Translating concepts into a set of plans that will faithfully represent the design intent of a high-quality product is the most challenging and difficult phase of design development. Ironically this phase of design is the least appreciated and understood of development by nontechnical business owners.

Design engineers are passively appreciated for doing their job if the product is launched into production without complications. Problems often arise from careless omissions, assumptions or mistakes from ignorance or naivety. Design engineers responsible for detailing a production design must be vigilant about virtually any possible problem. This daunting responsibility becomes less risky as one gains experience, knowledge, and most importantly, the insight to pose questions to experts.

A designer’s ability to manage the end-result decisions dictates the final design of a rotationally molded product. A respected designer must have a comprehensive knowledge of the process, tooling methods, materials and application. However, this knowledge only represents a portion of the qualifications to successfully design a product.

Most design engineers can gain a basic understanding of rotational molding design guidelines by attending ARM design seminars, or from excellent books such as Glenn Beall’s Rotational Molding Design book, offered by the SPE. Qualities, which distinguish the novice designer from an expert, reside in the designer’s ability to creatively integrate these parameters with the product requirements.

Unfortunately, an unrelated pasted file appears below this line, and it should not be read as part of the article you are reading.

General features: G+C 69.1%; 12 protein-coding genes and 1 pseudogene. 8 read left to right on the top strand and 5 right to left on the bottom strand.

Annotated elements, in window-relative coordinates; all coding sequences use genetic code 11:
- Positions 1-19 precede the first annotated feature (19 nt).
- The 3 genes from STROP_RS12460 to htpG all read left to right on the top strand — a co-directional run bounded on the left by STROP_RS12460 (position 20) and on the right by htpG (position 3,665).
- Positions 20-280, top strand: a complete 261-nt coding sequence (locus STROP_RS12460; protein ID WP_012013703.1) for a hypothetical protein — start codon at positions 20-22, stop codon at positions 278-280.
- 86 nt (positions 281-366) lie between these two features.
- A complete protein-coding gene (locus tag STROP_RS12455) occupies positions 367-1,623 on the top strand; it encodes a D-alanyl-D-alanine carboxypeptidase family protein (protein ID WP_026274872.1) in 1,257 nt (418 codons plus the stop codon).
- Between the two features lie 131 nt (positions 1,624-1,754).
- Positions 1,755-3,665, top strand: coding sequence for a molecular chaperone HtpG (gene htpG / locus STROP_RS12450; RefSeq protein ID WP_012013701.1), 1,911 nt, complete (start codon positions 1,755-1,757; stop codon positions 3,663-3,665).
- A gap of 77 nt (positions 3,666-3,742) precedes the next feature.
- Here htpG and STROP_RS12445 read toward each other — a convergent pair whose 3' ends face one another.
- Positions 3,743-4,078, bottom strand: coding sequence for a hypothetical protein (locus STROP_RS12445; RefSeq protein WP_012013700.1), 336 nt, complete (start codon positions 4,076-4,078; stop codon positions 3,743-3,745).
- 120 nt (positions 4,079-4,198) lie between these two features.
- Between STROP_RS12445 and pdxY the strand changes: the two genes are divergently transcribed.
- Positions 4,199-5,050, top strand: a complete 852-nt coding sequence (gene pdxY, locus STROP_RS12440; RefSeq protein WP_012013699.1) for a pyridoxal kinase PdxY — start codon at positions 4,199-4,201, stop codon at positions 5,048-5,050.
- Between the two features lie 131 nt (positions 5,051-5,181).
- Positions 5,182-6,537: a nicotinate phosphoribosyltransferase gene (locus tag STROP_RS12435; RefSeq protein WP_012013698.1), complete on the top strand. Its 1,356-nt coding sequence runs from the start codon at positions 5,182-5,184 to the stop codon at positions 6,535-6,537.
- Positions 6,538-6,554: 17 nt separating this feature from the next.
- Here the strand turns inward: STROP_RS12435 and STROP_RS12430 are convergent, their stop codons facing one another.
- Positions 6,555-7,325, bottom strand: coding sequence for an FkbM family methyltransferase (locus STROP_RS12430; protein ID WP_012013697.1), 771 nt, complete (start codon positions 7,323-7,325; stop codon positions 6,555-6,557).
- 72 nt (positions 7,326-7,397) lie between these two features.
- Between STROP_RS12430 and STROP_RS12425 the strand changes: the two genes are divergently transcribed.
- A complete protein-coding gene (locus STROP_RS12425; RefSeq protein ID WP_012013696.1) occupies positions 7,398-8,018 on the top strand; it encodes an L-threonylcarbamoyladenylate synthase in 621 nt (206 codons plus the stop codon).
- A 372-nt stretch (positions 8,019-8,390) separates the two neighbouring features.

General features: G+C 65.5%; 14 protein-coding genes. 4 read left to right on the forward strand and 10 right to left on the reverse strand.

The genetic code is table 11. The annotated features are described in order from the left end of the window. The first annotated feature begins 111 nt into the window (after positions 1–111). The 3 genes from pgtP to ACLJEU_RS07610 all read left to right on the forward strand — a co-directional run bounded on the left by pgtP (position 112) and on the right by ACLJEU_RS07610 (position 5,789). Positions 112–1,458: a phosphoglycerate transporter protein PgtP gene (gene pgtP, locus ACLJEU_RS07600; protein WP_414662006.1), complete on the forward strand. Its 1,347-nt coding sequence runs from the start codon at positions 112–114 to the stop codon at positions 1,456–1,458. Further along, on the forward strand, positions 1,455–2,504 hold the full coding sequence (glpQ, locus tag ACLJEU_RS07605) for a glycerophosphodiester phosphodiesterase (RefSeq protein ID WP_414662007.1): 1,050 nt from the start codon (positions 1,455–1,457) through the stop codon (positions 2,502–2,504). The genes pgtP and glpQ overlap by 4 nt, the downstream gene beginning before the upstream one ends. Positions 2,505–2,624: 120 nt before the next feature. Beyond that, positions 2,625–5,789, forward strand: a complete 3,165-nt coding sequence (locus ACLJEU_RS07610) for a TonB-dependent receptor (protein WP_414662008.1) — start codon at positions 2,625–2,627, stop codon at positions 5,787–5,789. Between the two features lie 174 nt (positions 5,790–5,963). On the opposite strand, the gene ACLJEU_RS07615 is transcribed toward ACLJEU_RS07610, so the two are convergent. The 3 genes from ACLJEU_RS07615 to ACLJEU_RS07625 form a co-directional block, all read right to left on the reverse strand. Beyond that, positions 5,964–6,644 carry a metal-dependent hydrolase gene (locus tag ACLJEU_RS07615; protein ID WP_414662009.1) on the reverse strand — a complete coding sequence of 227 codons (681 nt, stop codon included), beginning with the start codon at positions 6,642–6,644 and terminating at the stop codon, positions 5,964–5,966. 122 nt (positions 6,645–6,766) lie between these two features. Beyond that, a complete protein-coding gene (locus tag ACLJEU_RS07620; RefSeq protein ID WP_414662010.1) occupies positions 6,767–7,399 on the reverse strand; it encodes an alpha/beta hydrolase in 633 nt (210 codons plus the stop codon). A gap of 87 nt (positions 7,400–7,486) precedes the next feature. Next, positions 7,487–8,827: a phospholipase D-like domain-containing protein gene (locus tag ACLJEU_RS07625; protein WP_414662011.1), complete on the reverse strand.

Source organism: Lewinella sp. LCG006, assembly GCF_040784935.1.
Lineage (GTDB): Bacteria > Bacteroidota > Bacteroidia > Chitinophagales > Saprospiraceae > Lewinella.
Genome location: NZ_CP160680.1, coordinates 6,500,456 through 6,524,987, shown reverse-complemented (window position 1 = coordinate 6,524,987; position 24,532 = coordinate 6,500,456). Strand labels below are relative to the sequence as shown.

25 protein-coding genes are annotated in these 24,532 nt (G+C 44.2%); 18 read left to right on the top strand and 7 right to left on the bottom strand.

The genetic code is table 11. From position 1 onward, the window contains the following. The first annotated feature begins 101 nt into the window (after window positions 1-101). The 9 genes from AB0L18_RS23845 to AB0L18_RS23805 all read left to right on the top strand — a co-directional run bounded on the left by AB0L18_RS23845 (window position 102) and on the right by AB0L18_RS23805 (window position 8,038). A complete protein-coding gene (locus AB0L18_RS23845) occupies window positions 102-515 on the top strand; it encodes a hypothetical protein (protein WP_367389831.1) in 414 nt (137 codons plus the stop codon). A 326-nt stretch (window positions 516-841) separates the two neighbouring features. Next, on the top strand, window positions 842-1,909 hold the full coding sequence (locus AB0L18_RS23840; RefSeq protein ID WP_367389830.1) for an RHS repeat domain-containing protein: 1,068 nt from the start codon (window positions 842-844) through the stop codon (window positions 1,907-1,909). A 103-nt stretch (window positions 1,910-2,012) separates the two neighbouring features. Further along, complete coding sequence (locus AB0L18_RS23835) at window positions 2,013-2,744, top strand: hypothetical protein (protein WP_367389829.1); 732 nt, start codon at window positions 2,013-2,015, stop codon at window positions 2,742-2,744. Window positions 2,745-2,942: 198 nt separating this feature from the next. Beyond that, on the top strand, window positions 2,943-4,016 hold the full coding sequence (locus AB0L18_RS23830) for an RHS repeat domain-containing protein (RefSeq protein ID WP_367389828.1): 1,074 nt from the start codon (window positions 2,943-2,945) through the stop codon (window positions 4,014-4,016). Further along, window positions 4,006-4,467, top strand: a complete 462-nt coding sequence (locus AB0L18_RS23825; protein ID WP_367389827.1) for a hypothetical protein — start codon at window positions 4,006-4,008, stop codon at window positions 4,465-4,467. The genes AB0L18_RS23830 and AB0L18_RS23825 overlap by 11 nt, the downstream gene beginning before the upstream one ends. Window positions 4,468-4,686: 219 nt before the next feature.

Designers are constantly confronted with a set of conflicting challenges—each to be optimized at every step of development. The proficiency with which these decisions are made depends on the individual personal and professional characteristics of the designer as well as his ability to creatively resolve these issues.

Great designers typically don’t take the easiest path if it will compromise critical design objectives. They also don’t stubbornly adhere to unrealistic expectations that will lead to unnecessary difficulties in manufacturing. Great designers contain their egos while encouraging others to contribute invaluable insight and expertise, intelligently modified to comply with overall design objectives.

The extent of the designer’s experience pertaining to a specific application may vary according to the product and market. Mature markets such as kayaks, tanks, toys and playground systems would require a more specialized insight than a unique rotationally molded application.

Kayaks, for example, have evolved into a wide range of styles. Manufacturers now offer various body types, seating, hardware and options that have enabled them to brand their products and successfully distinguish themselves from competitors. Engineering parameters associated with body weight, buoyancy, fluid dynamics and maneuverability must be considered as well as market appeal associated with ergonomics associated with seat comfort, safety and styling.

Water tanks that constitute the majority of rotationally molded products are often designed and produced with little to no design consideration. Ironically, well-designed tanks are crucial for many reasons including reliability, reputation, safety and most importantly sales. A well-designed tank could provide a manufacturer with a competitive advantage if the tank was warranted for an extended period of time, easier to install, was more attractive or molded with less material. Such products would command a higher price or offer a significant benefit to the consumer.